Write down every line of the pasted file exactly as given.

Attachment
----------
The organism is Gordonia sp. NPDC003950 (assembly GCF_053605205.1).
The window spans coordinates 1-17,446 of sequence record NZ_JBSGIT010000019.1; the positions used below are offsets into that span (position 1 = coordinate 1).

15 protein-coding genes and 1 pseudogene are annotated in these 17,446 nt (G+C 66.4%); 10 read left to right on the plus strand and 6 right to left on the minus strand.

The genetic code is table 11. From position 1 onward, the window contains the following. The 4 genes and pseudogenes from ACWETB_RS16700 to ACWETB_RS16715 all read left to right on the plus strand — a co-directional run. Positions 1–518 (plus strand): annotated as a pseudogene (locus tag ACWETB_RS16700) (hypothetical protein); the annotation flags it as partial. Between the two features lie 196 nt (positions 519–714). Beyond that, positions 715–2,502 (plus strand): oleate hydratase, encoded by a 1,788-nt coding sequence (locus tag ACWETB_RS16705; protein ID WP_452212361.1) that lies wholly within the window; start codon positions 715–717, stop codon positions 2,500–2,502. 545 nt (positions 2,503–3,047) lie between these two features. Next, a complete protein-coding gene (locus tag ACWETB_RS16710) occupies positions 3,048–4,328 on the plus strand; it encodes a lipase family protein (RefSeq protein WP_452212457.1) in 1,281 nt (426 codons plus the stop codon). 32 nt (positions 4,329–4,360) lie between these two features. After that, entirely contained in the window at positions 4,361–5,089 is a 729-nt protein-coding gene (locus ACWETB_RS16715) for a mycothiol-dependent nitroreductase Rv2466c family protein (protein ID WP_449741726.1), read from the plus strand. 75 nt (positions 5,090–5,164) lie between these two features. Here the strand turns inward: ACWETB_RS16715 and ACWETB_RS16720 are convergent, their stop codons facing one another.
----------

The organism is Gordonia sp. NPDC003950 (assembly GCF_053605205.1).
The window spans coordinates 1-17,446 of sequence record NZ_JBSGIT010000019.1; the positions used below are offsets into that span (position 1 = coordinate 1).

15 protein-coding genes and 1 pseudogene are annotated in these 17,446 nt (G+C 66.4%); 10 read left to right on the plus strand and 6 right to left on the minus strand.

The genetic code is table 11. From position 1 onward, the window contains the following. The 4 genes and pseudogenes from ACWETB_RS16700 to ACWETB_RS16715 all read left to right on the plus strand — a co-directional run. Positions 1–518 (plus strand): annotated as a pseudogene (locus tag ACWETB_RS16700) (hypothetical protein); the annotation flags it as partial. Between the two features lie 196 nt (positions 519–714). Beyond that, positions 715–2,502 (plus strand): oleate hydratase, encoded by a 1,788-nt coding sequence (locus tag ACWETB_RS16705; protein ID WP_452212361.1) that lies wholly within the window; start codon positions 715–717, stop codon positions 2,500–2,502. 545 nt (positions 2,503–3,047) lie between these two features. Next, a complete protein-coding gene (locus tag ACWETB_RS16710) occupies positions 3,048–4,328 on the plus strand; it encodes a lipase family protein (RefSeq protein WP_452212457.1) in 1,281 nt (426 codons plus the stop codon). 32 nt (positions 4,329–4,360) lie between these two features. After that, entirely contained in the window at positions 4,361–5,089 is a 729-nt protein-coding gene (locus ACWETB_RS16715) for a mycothiol-dependent nitroreductase Rv2466c family protein (protein ID WP_449741726.1), read from the plus strand. 75 nt (positions 5,090–5,164) lie between these two features. Here the strand turns inward: ACWETB_RS16715 and ACWETB_RS16720 are convergent, their stop codons facing one another.